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Lyle Lovett and his Large Band: 4.Nov.09 - New York

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Thursday, Nov 5, 2009
Lyle Lovett and his Large Band: 4 November 2009 - Beacon Theatre, New York / Words and Pictures by Thomas Hauner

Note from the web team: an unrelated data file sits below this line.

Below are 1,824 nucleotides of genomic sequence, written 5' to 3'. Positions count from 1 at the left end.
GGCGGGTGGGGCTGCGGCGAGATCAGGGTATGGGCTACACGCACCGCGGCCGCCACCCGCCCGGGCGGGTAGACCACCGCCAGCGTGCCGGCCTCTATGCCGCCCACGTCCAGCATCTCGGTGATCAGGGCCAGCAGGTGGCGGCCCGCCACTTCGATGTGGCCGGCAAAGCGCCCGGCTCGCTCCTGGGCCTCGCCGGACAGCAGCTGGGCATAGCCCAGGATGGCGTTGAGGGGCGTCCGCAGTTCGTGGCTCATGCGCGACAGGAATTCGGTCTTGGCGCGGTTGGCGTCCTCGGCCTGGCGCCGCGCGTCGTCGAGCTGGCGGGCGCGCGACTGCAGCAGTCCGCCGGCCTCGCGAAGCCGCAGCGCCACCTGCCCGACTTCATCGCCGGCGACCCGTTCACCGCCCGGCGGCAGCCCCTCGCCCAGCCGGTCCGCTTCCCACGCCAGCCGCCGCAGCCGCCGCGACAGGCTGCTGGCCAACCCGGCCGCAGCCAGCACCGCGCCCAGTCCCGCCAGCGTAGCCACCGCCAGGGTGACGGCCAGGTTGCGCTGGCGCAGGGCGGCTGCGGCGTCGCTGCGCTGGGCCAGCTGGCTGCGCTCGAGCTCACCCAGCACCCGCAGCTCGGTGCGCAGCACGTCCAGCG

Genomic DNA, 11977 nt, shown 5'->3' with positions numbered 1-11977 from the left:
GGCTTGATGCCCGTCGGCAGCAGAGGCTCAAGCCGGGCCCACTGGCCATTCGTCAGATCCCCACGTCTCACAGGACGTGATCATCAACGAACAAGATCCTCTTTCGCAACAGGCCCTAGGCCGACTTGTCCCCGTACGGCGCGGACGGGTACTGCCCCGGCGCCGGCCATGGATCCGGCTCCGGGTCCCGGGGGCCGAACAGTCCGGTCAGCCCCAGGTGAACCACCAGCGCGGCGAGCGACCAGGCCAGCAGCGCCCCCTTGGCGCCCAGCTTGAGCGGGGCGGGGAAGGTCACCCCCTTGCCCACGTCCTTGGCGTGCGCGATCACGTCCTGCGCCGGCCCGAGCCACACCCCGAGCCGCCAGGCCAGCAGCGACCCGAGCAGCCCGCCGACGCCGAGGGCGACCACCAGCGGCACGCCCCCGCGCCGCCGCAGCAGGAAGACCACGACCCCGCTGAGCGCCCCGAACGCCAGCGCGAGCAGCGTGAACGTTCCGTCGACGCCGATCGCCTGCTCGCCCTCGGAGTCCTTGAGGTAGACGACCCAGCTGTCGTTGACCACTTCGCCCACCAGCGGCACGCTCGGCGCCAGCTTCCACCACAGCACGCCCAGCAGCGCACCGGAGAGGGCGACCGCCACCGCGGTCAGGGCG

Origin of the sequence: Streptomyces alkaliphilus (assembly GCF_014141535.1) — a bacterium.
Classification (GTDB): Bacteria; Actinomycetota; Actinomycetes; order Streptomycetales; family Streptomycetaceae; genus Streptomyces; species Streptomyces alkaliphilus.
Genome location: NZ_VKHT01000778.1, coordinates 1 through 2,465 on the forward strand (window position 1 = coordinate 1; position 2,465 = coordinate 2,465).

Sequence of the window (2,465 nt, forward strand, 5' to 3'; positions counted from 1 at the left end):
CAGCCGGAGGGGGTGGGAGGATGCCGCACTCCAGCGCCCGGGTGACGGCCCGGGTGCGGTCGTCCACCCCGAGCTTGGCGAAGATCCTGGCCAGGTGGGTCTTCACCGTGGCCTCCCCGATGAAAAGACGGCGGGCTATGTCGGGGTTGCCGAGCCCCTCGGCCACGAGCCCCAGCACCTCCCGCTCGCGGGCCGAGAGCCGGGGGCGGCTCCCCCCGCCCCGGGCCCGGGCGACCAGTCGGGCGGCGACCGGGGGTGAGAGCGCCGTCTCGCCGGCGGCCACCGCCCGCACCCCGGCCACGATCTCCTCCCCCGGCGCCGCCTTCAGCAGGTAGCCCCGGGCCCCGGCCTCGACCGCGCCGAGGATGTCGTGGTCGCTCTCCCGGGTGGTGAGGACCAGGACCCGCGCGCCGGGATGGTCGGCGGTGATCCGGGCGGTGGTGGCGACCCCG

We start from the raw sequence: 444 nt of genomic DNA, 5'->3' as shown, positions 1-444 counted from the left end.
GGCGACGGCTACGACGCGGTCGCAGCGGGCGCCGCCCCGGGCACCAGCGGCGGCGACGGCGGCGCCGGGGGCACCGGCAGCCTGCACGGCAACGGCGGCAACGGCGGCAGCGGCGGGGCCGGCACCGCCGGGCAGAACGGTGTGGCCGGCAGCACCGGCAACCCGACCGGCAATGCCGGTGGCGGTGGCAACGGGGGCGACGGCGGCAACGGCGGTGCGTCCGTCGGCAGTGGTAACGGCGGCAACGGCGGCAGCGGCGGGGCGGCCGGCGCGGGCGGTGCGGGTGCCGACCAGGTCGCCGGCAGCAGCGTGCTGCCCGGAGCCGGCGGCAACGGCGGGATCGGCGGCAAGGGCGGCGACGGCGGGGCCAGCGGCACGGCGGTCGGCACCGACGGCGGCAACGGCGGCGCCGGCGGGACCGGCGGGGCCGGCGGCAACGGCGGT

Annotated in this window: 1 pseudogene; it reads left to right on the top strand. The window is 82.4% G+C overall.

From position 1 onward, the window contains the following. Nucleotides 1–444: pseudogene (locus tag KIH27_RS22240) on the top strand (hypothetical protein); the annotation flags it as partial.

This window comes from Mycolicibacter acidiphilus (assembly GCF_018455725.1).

Not even tickets to game six of the World Series could dissuade some fans from settling down to two-and-a-half hours with Lyle Lovett and his large band—though several Yankee ticket scalpers still paced outside the Beacon Theatre, miles from the big game in the Bronx.  It was pretty fulfilling to see so many eschewing the conspicuous pomposity of yet another pinstriped championship for the antithetic Lovett.  At times self-deprecating, but always dapper, demure, and humbling, Lovett led his 14-piece ensemble through a broad setlist of sounds old and new, big and small.  Though supporting his most recent release, Natural Forces, and its decidedly country sound was the tour’s ostensible objective, Lovett indulged the crowd using his entire repertoire and array of styles (“My Baby Don’t Tolerate,”  “Cute as a Bug,” “L.A. County,” and “I’ve Been to Memphis.”)  His masterful band, brilliantly agile and polished, was up to the task: condensing into a bluegrass quartet with mandolin player Keith Sewell sidling up with Lovett for perfectly symmetrical harmonies (“Up in Indiana”); or expanding into a riotous blues band, guitars firing on all cylinders (“It’s Rock and Roll.”)  One of Lovett’s most endearing attributes is his refusal to take himself seriously, and songs like “Pantry” (about food adultery) and “Farmer Brown/Chicken Reel” (chorus:  “Choke my chicken till the sun goes down”) exuded that.  At the same time he takes his craft and blessings seriously.  Intimate numbers like “Nobody Know Me,” “Natural Forces,” and “Fat Babies,” all laced with tangential stories and quips, made the night seem like our very own Vh1 Storytellers—in a good way.  Lovett, astute showman that he is, didn’t shy from pulling out “If I Had a Boat” when the moment called for it, and, always the modest gentleman, deflected the crowd’s praise at his band until the end.

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